Gov. Mike Pence refused to rule out county income tax hikes as a replacement for the more than $1 billion Indiana schools and local governments stand to lose if he succeeds in eliminating the business personal property tax.
The Republican, who spent his first months in office fighting to reduce the state income tax rate, told reporters Wednesday that terminating property taxes on business and manufacturing equipment is the top item on his tax reform agenda, but he will leave the details to the Republican-controlled Legislature.
Pence repeatedly dodged follow-up questions asking if he'd accept a plan that calls for higher local income taxes if it meant eliminating the business personal property tax.
"I don't want to prejudge that debate; I want to be open to ideas in the legislative process," Pence said. "There's ... different kinds of taxes that could replace that, that wouldn't be such a barrier to economic growth."
The governor claims Indiana's business personal property tax — which produces 17.5 percent of Lake County's property tax revenue and 13.4 percent of Porter County's — discourages businesses from locating in the state, despite Indiana's otherwise top-rated business tax climate.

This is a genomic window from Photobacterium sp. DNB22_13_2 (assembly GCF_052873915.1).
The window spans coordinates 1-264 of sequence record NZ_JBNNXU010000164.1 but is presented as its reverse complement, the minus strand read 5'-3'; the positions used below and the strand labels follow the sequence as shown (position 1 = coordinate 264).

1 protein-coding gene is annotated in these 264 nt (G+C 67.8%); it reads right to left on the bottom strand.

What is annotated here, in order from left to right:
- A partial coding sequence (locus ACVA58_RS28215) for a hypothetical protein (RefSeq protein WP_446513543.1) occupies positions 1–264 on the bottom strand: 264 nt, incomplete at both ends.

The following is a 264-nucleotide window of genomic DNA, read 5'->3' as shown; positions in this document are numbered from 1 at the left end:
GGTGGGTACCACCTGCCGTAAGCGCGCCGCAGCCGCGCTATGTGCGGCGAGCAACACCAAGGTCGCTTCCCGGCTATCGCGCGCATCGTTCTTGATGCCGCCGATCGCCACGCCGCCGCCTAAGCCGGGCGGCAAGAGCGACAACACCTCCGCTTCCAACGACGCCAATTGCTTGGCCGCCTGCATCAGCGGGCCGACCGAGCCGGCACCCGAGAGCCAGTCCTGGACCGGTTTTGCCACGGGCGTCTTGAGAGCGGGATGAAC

"I think most people know that the business personal property tax is a barrier to the kind of investment that creates jobs in Indiana," Pence said. "How we go about phasing that out is a subject of an important discussion in the state of Indiana, and I look forward to having that with people across the state and with their elected representatives in the upcoming session."Pence's public positions are completely at odds with his incessant rhetoric about being an advocate for the middle class. To the contrary, his policies seem to be at war with the middle class. His refusal to set up a state health care exchange to implement the federal Affordable Care Act and his support of a lawsuit filed by Attorney General Greg Zoeller to render those Hoosiers who choose to enroll through the federal health care exchange set up in place of a state-run exchange for insurance coverage ineligible from receiving any subsidies they may qualify for under the federal law smacks at mean-spiritedness. Middle class Hoosiers are frightened to death for their economic well-being and Pence seems only concerned about doing whatever he can to pass out tax breaks and tax giveaways to businesses. His support of the $100 million tax giveaway to the Hulman-George family for its Indianapolis Motor Speedway against this backdrop drives the needle in deeper into an already raw nerve. Hell, he even provided a public subsidy for a daily flight service from Indianapolis to San Francisco for the benefit a single company in Indianapolis that has already received millions of dollars in state tax breaks. If this is what he defines as conservatism, count me out.